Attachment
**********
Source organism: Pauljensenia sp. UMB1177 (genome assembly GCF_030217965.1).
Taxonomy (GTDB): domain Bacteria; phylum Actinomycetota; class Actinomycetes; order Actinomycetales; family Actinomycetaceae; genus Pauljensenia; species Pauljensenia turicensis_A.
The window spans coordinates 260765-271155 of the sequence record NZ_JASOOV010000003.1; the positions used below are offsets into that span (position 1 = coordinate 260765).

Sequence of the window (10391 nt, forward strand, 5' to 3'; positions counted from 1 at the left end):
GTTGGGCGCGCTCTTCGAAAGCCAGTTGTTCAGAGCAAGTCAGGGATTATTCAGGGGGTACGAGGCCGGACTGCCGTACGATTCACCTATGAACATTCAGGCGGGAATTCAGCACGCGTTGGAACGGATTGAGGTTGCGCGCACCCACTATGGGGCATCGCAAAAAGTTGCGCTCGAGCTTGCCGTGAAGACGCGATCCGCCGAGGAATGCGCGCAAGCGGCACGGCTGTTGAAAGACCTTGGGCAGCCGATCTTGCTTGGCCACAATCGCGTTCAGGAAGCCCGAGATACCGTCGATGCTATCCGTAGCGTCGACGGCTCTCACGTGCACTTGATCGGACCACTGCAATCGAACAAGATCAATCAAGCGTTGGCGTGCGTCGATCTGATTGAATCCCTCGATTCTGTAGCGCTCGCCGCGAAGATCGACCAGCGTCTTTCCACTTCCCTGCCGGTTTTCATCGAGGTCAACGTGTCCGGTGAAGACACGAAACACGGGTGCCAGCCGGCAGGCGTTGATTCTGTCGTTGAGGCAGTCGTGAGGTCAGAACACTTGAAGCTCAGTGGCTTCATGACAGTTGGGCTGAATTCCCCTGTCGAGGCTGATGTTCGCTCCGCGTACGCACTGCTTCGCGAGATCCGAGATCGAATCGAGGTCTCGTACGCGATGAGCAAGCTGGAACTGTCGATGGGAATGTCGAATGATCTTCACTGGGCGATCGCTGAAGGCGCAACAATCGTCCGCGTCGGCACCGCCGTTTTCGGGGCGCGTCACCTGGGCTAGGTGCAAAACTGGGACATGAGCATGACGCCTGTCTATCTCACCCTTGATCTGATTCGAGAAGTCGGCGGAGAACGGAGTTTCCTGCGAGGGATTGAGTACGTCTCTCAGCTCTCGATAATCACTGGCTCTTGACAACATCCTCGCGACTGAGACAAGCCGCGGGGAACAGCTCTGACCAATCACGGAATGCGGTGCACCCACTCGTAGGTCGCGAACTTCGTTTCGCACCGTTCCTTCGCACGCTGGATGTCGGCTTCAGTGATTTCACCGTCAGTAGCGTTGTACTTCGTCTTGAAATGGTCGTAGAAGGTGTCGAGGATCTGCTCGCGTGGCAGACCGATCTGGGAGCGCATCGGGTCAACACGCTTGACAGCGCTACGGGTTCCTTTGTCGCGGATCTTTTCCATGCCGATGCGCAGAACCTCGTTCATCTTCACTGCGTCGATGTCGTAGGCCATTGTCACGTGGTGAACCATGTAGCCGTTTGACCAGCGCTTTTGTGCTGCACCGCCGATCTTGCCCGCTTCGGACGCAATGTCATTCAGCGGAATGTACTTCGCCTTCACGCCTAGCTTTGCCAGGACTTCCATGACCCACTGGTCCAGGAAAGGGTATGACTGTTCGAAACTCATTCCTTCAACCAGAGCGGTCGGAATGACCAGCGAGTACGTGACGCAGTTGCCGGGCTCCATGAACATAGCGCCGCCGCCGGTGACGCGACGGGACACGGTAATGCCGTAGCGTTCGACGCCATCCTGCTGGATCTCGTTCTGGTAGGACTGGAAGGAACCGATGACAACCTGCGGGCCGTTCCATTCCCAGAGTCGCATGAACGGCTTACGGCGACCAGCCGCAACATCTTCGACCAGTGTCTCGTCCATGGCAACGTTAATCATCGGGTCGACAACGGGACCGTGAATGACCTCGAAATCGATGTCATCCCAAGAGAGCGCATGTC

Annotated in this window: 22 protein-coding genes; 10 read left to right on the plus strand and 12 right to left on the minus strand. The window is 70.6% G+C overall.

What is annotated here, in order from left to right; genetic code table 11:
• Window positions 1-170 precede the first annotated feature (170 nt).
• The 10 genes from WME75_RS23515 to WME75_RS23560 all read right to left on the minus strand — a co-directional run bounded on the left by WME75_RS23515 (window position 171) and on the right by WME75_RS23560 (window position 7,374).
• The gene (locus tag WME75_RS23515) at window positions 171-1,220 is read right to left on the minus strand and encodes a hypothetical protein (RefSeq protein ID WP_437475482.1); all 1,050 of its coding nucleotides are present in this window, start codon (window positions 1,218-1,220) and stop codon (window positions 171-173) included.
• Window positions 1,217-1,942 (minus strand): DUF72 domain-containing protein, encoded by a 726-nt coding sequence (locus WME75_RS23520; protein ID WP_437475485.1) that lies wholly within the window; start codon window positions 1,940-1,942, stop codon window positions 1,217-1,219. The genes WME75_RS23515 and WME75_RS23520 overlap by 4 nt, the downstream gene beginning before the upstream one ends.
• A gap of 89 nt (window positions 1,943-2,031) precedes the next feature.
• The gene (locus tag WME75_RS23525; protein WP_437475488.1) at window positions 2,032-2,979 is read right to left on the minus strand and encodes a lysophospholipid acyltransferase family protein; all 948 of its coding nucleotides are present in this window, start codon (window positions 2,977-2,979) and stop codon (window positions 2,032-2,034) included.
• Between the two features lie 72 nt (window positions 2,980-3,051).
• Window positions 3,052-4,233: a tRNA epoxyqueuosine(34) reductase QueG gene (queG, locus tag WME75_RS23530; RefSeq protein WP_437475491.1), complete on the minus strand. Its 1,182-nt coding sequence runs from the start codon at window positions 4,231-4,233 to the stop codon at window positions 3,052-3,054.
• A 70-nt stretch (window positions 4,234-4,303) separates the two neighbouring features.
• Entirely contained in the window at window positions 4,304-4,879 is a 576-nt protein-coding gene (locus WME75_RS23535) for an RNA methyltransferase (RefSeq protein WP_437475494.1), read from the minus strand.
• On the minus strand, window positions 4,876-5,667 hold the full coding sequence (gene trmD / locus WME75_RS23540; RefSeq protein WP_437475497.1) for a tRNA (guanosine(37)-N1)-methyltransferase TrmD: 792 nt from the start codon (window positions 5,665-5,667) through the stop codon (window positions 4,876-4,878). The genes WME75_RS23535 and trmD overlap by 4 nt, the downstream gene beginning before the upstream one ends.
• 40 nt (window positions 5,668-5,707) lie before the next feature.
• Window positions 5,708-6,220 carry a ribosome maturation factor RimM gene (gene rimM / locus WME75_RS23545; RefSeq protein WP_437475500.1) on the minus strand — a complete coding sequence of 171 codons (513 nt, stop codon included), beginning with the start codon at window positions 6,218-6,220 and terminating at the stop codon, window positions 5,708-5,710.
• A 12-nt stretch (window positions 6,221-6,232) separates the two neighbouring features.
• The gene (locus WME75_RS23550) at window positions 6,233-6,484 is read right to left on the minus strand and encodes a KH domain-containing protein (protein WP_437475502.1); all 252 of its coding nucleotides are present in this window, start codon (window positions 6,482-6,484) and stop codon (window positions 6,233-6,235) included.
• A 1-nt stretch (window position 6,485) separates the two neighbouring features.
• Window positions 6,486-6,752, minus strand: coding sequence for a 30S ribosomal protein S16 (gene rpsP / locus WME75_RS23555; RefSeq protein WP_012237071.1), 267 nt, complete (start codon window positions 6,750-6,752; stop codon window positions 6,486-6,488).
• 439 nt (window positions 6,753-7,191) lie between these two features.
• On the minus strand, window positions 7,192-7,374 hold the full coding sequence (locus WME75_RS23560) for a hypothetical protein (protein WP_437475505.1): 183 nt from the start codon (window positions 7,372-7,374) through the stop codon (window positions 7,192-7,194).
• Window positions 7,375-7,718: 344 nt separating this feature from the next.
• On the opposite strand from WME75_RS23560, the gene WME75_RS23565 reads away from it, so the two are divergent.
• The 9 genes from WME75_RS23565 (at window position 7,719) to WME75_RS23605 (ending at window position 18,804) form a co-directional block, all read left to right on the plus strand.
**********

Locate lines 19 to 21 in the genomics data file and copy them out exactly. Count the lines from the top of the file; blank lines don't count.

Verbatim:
• 40 nt (window positions 5,668-5,707) lie before the next feature.
• Window positions 5,708-6,220 carry a ribosome maturation factor RimM gene (gene rimM / locus WME75_RS23545; RefSeq protein WP_437475500.1) on the minus strand — a complete coding sequence of 171 codons (513 nt, stop codon included), beginning with the start codon at window positions 6,218-6,220 and terminating at the stop codon, window positions 5,708-5,710.
• A 12-nt stretch (window positions 6,221-6,232) separates the two neighbouring features.